Tho clerk of the Parish Church at Achonry brought an action at the Galway Assizes against the Rev. Viscount Mountmorris, Dean of Achonry, and Rector of the Parish, for an assault and false imprisonment. Damages were laid at 700/. The plaintiff was in 18G6 appointed to his office. After several cautions to the plaintiff he was, with the sanction of the Bishop, dismissed in February last for neglect of his duties, but the Archdenjon of Tuam reinstated him in office. Defendant, however, refused to allow him to perform his duties, on the 20th March he directed the police to remove plaintiff from the pew. He denied having told them to arrest him, but admitted he might have told them to do their duty. The jury found for plaintiff 20/. damages.

A singular scene took place in Bangor Church on Thursday at the fnneral of a gentleman who was an Orangeman, and one of the officers of the Grand Lodge of the County Down. Most of the members of the order present wore their insignia. When they were in Church they were informed by the Incumbent that Orange emblems were not suitable at such a Service, and he declined to proceed until they were removed. Immediately all the Orangemen and many others present rose and left the Church, when the Service proceeded. The Orangemen then formed round tho grave of their deeeased brother, and it was discussed whether or not the Curate only would be permitted to conclude the Service to the exclusion of the Incumbent; but finally the Incumbent was allowed to finish the office.

The resolution on the Religious Censnsadoptedby the Burslem Wesleyan Conference is as follows :—” That, in the opinion of this committee, it is desirable to provide for the taking of a religious census throughout Great Britain in such form, and by responsible official enumerators as well as by the Ministers of the several denominations, as will show the actual accommodation in buildings provided by the sevoral religious bodies in Great Britain for purposes of religious worship, and the actual attendance at each public service in every such building on some Sunday to be appointed by Parliament.” The Conference also unanimously resolved that a petition embodying the principles of the resolution should be forthwith forwarded to the House of Lords. Lord Shaftesbury will probably be present.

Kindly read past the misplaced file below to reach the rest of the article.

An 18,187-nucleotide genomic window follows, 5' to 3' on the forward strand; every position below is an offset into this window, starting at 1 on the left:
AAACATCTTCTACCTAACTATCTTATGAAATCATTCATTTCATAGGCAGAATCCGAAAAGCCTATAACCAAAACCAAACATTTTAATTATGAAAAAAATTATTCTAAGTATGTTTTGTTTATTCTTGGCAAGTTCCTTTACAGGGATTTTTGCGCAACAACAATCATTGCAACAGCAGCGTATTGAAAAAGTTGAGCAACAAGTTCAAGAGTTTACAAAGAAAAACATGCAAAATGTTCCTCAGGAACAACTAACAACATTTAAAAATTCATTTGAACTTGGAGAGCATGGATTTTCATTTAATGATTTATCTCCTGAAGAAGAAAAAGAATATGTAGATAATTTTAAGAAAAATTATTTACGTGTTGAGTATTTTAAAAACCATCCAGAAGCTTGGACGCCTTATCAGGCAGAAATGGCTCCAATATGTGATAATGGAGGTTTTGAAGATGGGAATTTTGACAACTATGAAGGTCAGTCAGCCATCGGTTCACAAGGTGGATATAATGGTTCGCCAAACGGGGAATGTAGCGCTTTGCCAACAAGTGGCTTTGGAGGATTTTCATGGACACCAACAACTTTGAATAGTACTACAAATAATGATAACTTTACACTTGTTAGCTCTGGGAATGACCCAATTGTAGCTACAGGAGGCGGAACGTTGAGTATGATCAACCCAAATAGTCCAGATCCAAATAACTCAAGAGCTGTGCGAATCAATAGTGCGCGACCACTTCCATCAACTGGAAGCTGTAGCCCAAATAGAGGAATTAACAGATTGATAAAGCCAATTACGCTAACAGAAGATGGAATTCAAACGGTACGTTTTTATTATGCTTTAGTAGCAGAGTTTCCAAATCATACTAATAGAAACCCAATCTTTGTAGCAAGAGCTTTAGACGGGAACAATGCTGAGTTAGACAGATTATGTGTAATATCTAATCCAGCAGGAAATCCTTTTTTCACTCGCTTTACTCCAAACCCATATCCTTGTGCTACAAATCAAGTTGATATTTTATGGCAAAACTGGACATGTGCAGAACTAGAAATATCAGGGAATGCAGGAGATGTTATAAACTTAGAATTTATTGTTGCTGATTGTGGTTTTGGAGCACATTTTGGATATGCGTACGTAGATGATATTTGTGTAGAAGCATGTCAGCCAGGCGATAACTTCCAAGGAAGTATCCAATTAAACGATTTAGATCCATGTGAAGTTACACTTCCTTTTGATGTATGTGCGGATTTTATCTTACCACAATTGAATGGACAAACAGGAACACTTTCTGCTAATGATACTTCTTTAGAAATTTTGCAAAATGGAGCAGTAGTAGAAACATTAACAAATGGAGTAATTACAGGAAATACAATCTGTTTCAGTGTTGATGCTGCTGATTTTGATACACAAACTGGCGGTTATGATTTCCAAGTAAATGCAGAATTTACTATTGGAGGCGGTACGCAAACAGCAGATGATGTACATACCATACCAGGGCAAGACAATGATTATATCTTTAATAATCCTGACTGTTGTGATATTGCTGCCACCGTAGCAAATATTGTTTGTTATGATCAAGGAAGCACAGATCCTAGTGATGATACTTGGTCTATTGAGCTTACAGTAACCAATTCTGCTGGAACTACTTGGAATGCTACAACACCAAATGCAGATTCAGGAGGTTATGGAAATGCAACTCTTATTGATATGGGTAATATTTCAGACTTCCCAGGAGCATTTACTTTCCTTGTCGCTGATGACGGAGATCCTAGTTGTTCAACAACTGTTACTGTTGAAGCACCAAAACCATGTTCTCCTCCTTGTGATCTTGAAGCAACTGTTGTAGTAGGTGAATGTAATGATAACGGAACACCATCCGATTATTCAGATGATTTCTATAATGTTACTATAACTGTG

On Saturday Lord George Hamilton, M.P., laid the foundation stone of a new Church at Hackney to be called Christ Church. After a short Service Lord George laid the stone “in the name of the Father and the Son and the Holy Ghost.” The Church, which is to be built from the plans of Mr. Wiggington, the architect, will be of the middle pointed Gothic style of architecture, consisting of a nave, side aisles, and chanceL The edifice will have no side windows, but will be lighted by a fine window in the western gable and by three three-light windows in tho chance!, which will be apsidal. The roof will be open-timbered, and the building will be constructed of brick with stone ashlar work. In the chancel there is to be a sedilia of good character, and accommodation will be provided for 800 people. At the conclusion of the ceremony the whole party adjourned to the parish school-room, where they partook of an elegant dejeuner, at which the Rev. J. B. Lockwood occupied the chair.

Dean Stanley is certainly going in for popularity. Having admitted an Unitarian to Communion in the Abbey, he has now informed the Weslcyan Methodist Conference that he is prepared to admit within the Abbey a suitable monumental memorial of John and Charles Wesley. The ex-president, in making this announcement to the Conference now sitting at Burslein, said that considering the original associations of the Wesleys and of Methodism, such a memorial in the venerable structure which Dean Stanley had in his able and beautiful volume, recently published, shown to be the historic cabinet and key of England, from the Conquest and before, would be highly appropriate; and if the Conference would authorise himself and the President to provide such a memorial from among their friends in Methodism, he had no doubt that it would be cheerfully and loyally provided. The Conference expressed its grateful acquiescence in the proposal, and recommended the object to the friends of Methodism.